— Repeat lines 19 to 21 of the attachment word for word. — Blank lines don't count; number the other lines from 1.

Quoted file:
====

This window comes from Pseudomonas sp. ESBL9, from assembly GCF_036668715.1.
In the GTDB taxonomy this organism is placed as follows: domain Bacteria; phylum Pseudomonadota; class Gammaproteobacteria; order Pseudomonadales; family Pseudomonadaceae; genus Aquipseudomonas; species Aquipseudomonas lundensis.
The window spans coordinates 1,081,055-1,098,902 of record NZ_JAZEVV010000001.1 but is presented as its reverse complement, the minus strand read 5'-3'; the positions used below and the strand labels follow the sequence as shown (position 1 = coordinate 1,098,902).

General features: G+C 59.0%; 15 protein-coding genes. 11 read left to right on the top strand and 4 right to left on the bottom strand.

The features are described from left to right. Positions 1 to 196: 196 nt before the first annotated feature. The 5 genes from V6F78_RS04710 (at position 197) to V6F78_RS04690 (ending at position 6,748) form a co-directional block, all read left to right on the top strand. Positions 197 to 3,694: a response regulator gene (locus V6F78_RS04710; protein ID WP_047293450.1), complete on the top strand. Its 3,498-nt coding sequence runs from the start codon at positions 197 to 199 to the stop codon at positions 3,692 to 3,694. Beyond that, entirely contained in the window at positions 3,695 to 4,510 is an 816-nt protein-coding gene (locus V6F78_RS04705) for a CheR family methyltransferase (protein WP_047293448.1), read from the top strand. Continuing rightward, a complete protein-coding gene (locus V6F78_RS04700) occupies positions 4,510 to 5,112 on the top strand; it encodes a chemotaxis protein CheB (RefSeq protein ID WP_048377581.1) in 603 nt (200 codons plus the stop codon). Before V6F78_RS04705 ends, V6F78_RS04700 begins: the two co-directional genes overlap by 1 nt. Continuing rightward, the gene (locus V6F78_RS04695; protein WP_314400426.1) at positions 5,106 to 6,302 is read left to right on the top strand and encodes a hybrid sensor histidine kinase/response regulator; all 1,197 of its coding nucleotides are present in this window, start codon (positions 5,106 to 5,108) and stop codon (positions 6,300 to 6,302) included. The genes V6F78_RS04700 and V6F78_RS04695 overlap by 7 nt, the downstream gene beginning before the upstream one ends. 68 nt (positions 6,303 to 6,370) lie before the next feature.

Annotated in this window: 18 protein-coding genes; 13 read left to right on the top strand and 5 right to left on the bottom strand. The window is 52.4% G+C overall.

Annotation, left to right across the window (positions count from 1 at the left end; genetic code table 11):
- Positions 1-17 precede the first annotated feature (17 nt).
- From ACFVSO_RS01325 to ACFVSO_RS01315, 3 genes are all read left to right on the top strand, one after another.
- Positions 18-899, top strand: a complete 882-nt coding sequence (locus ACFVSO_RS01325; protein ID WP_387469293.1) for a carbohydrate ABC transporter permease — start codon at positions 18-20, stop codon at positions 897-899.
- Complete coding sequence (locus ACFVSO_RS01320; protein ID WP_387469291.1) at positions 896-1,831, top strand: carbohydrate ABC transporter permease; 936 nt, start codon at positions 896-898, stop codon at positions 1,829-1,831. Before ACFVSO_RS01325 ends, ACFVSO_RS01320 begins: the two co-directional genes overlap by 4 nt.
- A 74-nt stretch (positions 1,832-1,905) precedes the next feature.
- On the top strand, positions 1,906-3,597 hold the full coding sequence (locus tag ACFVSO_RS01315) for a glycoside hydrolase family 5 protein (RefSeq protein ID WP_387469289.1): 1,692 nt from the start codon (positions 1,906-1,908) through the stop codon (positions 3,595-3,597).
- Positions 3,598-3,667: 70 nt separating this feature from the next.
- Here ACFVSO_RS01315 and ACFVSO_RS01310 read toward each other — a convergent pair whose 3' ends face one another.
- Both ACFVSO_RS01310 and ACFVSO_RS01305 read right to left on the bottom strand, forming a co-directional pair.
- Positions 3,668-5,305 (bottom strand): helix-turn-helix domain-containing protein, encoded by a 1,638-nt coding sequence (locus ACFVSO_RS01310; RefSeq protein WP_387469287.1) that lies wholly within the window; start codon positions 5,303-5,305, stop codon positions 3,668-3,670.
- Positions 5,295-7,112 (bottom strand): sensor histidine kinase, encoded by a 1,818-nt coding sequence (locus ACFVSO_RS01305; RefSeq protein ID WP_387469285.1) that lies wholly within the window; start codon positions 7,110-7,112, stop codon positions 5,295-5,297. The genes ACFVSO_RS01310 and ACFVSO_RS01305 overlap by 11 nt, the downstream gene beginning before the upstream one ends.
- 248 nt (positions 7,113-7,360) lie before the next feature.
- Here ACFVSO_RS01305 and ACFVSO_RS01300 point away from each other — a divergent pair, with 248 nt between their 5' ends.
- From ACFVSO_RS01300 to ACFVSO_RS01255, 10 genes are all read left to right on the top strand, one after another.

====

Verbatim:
- 248 nt (positions 7,113-7,360) lie before the next feature.
- Here ACFVSO_RS01305 and ACFVSO_RS01300 point away from each other — a divergent pair, with 248 nt between their 5' ends.
- From ACFVSO_RS01300 to ACFVSO_RS01255, 10 genes are all read left to right on the top strand, one after another.